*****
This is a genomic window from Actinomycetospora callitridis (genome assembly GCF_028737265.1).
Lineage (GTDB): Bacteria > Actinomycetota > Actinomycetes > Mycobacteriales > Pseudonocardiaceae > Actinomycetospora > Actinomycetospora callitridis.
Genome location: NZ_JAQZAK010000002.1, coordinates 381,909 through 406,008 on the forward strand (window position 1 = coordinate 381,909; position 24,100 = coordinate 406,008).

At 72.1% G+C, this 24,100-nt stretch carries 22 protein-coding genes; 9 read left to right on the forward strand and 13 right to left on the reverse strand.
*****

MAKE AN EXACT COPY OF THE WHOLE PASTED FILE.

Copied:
This is a genomic window from Actinomycetospora callitridis (genome assembly GCF_028737265.1).
Lineage (GTDB): Bacteria > Actinomycetota > Actinomycetes > Mycobacteriales > Pseudonocardiaceae > Actinomycetospora > Actinomycetospora callitridis.
Genome location: NZ_JAQZAK010000002.1, coordinates 381,909 through 406,008 on the forward strand (window position 1 = coordinate 381,909; position 24,100 = coordinate 406,008).

At 72.1% G+C, this 24,100-nt stretch carries 22 protein-coding genes; 9 read left to right on the forward strand and 13 right to left on the reverse strand.